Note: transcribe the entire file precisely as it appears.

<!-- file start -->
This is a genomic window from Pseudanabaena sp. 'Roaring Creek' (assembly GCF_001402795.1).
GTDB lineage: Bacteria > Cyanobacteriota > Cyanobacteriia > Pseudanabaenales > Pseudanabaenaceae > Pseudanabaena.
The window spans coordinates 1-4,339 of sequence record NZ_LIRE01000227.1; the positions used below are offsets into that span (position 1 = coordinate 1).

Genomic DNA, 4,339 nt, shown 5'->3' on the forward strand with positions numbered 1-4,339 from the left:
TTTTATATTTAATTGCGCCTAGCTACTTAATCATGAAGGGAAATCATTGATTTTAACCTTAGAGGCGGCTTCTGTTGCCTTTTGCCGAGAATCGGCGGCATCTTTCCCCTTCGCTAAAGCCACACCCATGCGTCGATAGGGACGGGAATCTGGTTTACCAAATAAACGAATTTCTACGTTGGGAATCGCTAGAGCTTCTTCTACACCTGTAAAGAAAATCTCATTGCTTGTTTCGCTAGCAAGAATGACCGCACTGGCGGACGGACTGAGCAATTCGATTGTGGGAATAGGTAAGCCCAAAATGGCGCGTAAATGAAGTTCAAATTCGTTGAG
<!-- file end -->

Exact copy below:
This is a genomic window from Pseudanabaena sp. 'Roaring Creek' (assembly GCF_001402795.1).
GTDB lineage: Bacteria > Cyanobacteriota > Cyanobacteriia > Pseudanabaenales > Pseudanabaenaceae > Pseudanabaena.
The window spans coordinates 1-4,339 of sequence record NZ_LIRE01000227.1; the positions used below are offsets into that span (position 1 = coordinate 1).

Genomic DNA, 4,339 nt, shown 5'->3' on the forward strand with positions numbered 1-4,339 from the left:
TTTTATATTTAATTGCGCCTAGCTACTTAATCATGAAGGGAAATCATTGATTTTAACCTTAGAGGCGGCTTCTGTTGCCTTTTGCCGAGAATCGGCGGCATCTTTCCCCTTCGCTAAAGCCACACCCATGCGTCGATAGGGACGGGAATCTGGTTTACCAAATAAACGAATTTCTACGTTGGGAATCGCTAGAGCTTCTTCTACACCTGTAAAGAAAATCTCATTGCTTGTTTCGCTAGCAAGAATGACCGCACTGGCGGACGGACTGAGCAATTCGATTGTGGGAATAGGTAAGCCCAAAATGGCGCGTAAATGAAGTTCAAATTCGTTGAG